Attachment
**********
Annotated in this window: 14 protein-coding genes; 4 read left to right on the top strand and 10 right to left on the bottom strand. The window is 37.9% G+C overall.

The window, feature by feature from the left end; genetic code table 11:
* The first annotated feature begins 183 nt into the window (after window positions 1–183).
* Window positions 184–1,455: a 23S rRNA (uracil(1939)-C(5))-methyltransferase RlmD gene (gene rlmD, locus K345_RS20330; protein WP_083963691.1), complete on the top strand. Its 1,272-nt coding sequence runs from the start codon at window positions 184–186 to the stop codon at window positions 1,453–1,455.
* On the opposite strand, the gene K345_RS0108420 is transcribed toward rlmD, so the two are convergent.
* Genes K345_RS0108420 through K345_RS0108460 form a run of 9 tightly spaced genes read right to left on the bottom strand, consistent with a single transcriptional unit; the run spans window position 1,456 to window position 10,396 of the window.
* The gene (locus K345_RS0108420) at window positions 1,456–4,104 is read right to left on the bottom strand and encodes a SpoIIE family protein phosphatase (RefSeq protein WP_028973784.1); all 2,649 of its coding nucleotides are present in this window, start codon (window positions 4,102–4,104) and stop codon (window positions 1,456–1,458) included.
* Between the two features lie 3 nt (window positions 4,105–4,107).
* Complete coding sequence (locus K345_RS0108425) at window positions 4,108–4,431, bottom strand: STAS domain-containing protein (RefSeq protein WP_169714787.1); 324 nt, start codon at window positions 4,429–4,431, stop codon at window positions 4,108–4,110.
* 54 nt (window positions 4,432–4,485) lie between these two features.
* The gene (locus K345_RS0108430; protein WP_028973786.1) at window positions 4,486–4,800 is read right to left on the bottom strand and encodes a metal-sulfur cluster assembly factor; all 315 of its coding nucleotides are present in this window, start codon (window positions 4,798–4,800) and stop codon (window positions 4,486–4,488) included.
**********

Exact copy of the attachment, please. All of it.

Annotated in this window: 14 protein-coding genes; 4 read left to right on the top strand and 10 right to left on the bottom strand. The window is 37.9% G+C overall.

The window, feature by feature from the left end; genetic code table 11:
* The first annotated feature begins 183 nt into the window (after window positions 1–183).
* Window positions 184–1,455: a 23S rRNA (uracil(1939)-C(5))-methyltransferase RlmD gene (gene rlmD, locus K345_RS20330; protein WP_083963691.1), complete on the top strand. Its 1,272-nt coding sequence runs from the start codon at window positions 184–186 to the stop codon at window positions 1,453–1,455.
* On the opposite strand, the gene K345_RS0108420 is transcribed toward rlmD, so the two are convergent.
* Genes K345_RS0108420 through K345_RS0108460 form a run of 9 tightly spaced genes read right to left on the bottom strand, consistent with a single transcriptional unit; the run spans window position 1,456 to window position 10,396 of the window.
* The gene (locus K345_RS0108420) at window positions 1,456–4,104 is read right to left on the bottom strand and encodes a SpoIIE family protein phosphatase (RefSeq protein WP_028973784.1); all 2,649 of its coding nucleotides are present in this window, start codon (window positions 4,102–4,104) and stop codon (window positions 1,456–1,458) included.
* Between the two features lie 3 nt (window positions 4,105–4,107).
* Complete coding sequence (locus K345_RS0108425) at window positions 4,108–4,431, bottom strand: STAS domain-containing protein (RefSeq protein WP_169714787.1); 324 nt, start codon at window positions 4,429–4,431, stop codon at window positions 4,108–4,110.
* 54 nt (window positions 4,432–4,485) lie between these two features.
* The gene (locus K345_RS0108430; protein WP_028973786.1) at window positions 4,486–4,800 is read right to left on the bottom strand and encodes a metal-sulfur cluster assembly factor; all 315 of its coding nucleotides are present in this window, start codon (window positions 4,798–4,800) and stop codon (window positions 4,486–4,488) included.